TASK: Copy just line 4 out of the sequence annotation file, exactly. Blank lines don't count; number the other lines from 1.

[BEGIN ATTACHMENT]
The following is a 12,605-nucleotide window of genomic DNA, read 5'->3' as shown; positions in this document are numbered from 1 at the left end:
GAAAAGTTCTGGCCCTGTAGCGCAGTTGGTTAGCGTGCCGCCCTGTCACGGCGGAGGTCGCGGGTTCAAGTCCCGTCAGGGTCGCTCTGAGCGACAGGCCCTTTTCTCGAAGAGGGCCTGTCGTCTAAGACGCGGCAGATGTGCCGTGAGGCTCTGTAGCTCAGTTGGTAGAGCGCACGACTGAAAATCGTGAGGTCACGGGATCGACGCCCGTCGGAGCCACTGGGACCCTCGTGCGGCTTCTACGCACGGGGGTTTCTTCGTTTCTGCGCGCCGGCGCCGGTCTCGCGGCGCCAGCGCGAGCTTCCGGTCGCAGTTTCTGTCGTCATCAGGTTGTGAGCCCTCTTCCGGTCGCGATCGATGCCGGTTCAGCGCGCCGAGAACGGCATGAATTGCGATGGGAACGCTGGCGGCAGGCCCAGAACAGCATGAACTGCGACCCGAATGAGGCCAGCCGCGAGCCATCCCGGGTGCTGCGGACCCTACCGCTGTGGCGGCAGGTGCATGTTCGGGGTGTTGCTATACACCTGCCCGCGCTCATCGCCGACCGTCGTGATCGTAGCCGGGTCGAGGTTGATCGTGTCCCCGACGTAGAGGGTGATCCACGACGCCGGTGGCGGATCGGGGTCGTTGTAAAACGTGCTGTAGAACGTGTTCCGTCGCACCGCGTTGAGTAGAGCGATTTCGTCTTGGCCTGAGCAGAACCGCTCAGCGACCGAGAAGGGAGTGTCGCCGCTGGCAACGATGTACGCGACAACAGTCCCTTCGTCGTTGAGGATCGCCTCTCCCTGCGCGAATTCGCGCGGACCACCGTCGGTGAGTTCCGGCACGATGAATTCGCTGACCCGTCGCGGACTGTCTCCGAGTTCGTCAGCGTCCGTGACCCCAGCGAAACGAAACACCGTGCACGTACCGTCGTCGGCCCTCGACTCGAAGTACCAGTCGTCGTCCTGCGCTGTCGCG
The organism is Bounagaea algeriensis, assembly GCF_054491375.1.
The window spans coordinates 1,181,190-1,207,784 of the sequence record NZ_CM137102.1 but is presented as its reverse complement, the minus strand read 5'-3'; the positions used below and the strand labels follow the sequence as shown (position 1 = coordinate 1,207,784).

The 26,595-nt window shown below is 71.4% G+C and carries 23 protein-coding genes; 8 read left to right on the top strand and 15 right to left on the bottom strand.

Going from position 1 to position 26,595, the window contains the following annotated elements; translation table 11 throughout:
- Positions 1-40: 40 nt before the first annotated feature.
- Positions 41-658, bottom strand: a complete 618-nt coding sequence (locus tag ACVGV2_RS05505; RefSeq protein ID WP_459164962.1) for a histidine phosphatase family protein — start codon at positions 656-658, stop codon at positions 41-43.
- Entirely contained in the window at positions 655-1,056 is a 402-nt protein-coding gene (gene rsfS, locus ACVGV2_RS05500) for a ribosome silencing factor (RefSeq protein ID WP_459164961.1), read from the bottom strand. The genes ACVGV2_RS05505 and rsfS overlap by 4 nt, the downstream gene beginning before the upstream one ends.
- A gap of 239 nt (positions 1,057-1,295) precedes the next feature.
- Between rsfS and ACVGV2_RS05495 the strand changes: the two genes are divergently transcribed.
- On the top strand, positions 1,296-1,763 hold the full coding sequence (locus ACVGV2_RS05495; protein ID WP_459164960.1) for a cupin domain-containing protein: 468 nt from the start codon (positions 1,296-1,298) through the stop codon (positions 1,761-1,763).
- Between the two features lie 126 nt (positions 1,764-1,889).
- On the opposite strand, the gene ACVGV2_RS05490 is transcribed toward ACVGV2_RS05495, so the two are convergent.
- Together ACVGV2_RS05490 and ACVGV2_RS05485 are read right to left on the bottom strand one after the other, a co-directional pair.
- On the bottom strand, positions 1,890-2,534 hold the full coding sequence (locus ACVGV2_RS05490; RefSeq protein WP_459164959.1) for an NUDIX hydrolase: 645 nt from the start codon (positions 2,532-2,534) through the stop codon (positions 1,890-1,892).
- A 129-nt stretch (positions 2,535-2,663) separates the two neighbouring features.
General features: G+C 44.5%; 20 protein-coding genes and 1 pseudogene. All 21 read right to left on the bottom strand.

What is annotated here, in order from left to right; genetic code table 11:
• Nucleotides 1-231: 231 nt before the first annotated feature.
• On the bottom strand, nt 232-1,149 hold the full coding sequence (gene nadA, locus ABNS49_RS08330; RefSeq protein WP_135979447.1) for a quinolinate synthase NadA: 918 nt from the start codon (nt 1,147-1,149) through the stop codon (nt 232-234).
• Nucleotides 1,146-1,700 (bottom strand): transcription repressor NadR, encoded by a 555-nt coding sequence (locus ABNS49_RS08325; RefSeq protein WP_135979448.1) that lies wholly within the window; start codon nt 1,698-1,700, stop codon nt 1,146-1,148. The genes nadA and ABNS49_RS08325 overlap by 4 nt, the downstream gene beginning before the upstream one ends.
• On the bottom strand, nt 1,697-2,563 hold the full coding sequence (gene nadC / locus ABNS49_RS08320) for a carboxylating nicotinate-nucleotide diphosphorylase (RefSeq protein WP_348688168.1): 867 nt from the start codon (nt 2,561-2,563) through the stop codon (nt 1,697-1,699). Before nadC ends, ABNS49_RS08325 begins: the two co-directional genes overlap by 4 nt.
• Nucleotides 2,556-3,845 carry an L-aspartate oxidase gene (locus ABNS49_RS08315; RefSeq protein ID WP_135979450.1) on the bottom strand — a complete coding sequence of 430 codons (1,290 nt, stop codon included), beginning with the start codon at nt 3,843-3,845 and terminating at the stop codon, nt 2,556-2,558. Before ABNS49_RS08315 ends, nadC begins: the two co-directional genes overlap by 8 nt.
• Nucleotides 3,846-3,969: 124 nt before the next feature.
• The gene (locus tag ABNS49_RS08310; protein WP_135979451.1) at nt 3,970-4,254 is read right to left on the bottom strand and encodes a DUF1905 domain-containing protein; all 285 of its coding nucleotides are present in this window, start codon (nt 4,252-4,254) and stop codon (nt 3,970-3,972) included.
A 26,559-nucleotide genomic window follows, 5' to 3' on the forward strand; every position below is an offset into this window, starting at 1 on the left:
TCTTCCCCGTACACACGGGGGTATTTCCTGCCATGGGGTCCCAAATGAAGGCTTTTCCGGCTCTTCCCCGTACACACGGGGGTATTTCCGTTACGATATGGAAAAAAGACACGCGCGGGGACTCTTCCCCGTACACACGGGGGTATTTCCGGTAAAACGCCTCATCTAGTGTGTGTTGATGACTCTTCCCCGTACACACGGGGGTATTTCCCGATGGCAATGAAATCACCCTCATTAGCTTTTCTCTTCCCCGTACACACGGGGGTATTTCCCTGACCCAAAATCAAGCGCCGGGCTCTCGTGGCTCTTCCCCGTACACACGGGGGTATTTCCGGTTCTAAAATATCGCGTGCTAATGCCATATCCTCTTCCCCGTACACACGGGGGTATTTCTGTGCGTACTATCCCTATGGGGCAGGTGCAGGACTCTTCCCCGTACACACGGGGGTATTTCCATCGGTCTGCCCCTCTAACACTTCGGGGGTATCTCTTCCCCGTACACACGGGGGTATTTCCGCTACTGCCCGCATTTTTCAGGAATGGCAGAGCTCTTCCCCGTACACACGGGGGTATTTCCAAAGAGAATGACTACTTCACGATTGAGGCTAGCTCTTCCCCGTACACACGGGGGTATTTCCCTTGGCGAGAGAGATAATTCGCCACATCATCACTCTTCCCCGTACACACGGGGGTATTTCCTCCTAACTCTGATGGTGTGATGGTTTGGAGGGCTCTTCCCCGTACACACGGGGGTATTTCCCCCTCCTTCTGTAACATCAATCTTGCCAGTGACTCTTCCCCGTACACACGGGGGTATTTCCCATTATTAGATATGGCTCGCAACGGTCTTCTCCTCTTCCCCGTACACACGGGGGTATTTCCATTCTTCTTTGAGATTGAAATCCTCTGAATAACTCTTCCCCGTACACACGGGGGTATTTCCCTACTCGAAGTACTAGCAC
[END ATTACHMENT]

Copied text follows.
The window spans coordinates 1,181,190-1,207,784 of the sequence record NZ_CM137102.1 but is presented as its reverse complement, the minus strand read 5'-3'; the positions used below and the strand labels follow the sequence as shown (position 1 = coordinate 1,207,784).